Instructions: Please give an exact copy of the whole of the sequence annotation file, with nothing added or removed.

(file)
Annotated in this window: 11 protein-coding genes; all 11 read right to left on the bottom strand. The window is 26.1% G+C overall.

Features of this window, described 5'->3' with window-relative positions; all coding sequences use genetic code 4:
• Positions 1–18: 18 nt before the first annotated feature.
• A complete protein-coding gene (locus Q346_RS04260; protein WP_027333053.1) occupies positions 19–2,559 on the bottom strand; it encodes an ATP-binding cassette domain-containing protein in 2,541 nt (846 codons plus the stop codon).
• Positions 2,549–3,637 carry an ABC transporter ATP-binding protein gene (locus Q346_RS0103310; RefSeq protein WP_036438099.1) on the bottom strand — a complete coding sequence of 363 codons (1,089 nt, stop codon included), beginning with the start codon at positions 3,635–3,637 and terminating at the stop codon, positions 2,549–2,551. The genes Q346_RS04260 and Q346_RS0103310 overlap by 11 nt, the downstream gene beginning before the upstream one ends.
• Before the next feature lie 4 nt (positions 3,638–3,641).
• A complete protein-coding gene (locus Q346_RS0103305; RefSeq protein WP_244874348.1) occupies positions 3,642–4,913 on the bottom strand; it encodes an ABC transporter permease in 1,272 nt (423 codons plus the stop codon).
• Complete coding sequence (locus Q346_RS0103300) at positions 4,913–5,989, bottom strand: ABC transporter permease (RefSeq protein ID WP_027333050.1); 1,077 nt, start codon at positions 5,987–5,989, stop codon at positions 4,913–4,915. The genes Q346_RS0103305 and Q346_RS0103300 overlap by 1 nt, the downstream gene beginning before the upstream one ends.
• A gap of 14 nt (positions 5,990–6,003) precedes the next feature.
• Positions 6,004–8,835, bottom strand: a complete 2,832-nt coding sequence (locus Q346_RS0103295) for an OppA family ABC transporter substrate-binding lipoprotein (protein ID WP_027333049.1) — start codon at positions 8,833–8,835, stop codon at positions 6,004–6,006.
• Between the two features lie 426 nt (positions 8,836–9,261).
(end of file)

Annotated in this window: 11 protein-coding genes; all 11 read right to left on the bottom strand. The window is 26.1% G+C overall.

Features of this window, described 5'->3' with window-relative positions; all coding sequences use genetic code 4:
• Positions 1–18: 18 nt before the first annotated feature.
• A complete protein-coding gene (locus Q346_RS04260; protein WP_027333053.1) occupies positions 19–2,559 on the bottom strand; it encodes an ATP-binding cassette domain-containing protein in 2,541 nt (846 codons plus the stop codon).
• Positions 2,549–3,637 carry an ABC transporter ATP-binding protein gene (locus Q346_RS0103310; RefSeq protein WP_036438099.1) on the bottom strand — a complete coding sequence of 363 codons (1,089 nt, stop codon included), beginning with the start codon at positions 3,635–3,637 and terminating at the stop codon, positions 2,549–2,551. The genes Q346_RS04260 and Q346_RS0103310 overlap by 11 nt, the downstream gene beginning before the upstream one ends.
• Before the next feature lie 4 nt (positions 3,638–3,641).
• A complete protein-coding gene (locus Q346_RS0103305; RefSeq protein WP_244874348.1) occupies positions 3,642–4,913 on the bottom strand; it encodes an ABC transporter permease in 1,272 nt (423 codons plus the stop codon).
• Complete coding sequence (locus Q346_RS0103300) at positions 4,913–5,989, bottom strand: ABC transporter permease (RefSeq protein ID WP_027333050.1); 1,077 nt, start codon at positions 5,987–5,989, stop codon at positions 4,913–4,915. The genes Q346_RS0103305 and Q346_RS0103300 overlap by 1 nt, the downstream gene beginning before the upstream one ends.
• A gap of 14 nt (positions 5,990–6,003) precedes the next feature.
• Positions 6,004–8,835, bottom strand: a complete 2,832-nt coding sequence (locus Q346_RS0103295) for an OppA family ABC transporter substrate-binding lipoprotein (protein ID WP_027333049.1) — start codon at positions 8,833–8,835, stop codon at positions 6,004–6,006.
• Between the two features lie 426 nt (positions 8,836–9,261).